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Vermont Divorce Law

Divorce Laws in Vermont

According to Vermont divorce laws you can request either a fault or no fault divorce. The entry of no fault divorce requires only a showing that the spouses are living separate and apart for at least 6 continuous months. Fault based grounds can include, but are not limited to, adultery, willful desertion and cruel and inhumane treatment. Additionally, one of the spouses must have resided in Vermont for six months prior to filing for a divorce in VT.

Alimony & Equitable Distribution in Vermont

Vermont is known as an equitable distribution state. Equitable distribution, according to divorce laws in Vermont, means that the court may distribute any assets of either the husband or wife in a just and reasonable manner, without regard to title held. Any factor necessary to do equity and justice between the parties shall be considered.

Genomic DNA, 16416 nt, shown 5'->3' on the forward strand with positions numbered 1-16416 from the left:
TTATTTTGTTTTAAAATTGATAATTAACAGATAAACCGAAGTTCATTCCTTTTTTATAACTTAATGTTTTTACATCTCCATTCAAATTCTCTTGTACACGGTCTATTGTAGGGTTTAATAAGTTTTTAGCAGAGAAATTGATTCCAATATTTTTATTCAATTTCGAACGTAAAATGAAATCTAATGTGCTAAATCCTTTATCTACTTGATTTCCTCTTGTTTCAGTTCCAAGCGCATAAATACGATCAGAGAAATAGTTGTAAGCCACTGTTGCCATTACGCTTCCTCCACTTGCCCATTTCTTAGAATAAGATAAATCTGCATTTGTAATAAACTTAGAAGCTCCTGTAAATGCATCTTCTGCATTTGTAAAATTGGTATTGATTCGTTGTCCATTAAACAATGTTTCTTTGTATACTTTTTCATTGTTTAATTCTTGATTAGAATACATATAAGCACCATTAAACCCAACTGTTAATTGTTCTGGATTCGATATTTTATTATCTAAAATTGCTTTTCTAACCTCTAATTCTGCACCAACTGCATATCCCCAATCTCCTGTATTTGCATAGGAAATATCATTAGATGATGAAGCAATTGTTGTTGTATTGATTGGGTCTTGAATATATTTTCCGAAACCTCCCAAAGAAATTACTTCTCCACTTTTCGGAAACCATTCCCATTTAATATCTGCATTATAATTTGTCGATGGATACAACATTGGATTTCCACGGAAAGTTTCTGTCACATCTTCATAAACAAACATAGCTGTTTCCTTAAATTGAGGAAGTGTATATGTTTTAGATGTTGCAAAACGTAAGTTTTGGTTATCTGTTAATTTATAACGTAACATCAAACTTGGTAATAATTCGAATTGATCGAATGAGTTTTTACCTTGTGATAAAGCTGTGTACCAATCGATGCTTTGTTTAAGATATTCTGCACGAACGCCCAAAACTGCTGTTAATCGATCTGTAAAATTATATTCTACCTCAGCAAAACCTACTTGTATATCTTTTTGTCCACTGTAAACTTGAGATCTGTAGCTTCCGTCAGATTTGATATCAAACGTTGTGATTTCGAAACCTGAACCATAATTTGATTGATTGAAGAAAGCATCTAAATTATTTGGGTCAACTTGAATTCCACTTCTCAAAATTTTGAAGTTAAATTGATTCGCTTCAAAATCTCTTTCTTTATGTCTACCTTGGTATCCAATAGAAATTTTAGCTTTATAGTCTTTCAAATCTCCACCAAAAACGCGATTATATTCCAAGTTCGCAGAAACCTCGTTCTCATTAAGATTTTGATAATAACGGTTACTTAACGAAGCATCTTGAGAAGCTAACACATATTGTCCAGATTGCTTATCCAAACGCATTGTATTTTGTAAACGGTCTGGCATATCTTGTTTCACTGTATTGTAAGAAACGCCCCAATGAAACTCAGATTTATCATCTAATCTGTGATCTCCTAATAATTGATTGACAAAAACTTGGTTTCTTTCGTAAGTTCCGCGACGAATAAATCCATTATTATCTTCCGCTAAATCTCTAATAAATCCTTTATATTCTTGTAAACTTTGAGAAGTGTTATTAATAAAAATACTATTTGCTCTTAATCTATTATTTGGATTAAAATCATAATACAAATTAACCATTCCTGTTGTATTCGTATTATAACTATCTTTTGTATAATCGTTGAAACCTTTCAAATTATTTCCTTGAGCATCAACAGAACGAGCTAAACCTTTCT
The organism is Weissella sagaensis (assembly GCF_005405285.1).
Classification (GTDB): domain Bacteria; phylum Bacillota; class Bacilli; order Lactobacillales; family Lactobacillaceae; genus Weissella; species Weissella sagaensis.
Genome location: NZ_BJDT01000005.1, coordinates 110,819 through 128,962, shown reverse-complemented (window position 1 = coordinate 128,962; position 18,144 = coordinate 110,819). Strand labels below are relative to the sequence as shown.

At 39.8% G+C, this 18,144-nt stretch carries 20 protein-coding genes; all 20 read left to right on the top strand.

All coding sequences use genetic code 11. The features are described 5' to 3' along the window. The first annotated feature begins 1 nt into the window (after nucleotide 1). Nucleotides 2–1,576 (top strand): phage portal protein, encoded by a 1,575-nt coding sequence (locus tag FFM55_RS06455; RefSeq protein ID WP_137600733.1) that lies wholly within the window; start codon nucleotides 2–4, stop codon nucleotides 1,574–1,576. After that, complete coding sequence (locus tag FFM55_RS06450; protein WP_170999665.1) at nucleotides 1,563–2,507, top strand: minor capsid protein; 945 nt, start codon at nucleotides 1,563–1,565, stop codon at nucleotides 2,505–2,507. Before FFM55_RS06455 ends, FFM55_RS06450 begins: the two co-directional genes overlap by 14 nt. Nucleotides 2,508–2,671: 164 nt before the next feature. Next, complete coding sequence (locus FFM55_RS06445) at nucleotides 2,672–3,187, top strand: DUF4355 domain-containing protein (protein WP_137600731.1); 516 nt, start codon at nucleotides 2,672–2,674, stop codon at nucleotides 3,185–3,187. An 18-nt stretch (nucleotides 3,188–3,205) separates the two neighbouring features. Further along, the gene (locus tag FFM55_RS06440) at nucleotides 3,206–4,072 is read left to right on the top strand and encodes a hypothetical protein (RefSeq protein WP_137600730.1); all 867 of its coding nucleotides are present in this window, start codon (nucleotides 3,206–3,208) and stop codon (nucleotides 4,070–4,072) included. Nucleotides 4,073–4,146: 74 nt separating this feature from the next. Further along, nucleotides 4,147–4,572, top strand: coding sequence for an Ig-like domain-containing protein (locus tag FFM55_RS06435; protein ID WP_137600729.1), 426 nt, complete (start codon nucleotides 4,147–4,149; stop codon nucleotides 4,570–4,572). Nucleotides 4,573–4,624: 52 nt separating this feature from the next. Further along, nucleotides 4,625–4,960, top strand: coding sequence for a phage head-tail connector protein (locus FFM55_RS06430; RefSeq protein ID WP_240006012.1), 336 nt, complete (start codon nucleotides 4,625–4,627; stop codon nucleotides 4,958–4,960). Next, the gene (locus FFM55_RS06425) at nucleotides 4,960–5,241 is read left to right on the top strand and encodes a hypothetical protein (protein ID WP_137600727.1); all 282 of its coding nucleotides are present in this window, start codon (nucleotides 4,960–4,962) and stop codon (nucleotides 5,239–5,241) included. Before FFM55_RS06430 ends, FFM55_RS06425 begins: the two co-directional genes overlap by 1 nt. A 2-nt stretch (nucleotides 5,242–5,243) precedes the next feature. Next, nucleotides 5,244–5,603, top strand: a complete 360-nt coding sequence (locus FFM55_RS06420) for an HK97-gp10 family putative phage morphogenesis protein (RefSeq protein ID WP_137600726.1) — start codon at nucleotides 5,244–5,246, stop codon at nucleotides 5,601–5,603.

Alimony can be granted to either the husband or wife, without regard to marital misconduct, under Vermont divorce laws. Such relevant economic factors as the length of the marriage and the partiesí prior living standard are considered in determining the amount that should be paid to the requesting spouse.

Vermont Child Support, Child Custody and Child Visitation

The main focus in determining child custody, according to Vermont divorce law, is the best interest of the children. However, under VT divorce laws, shared custody is considered the best custody if the parents are in agreement. Visitation rights are typically awarded to the non custodial parent.

Child support (a percentage of the non-custodial parentsí income paid to assist with the support of his children) is determined by the Income Shares model, based on the net income as set forth by divorce law in Vermont. Expect to pay child support until the age of 18 or until the child is a high school graduate.

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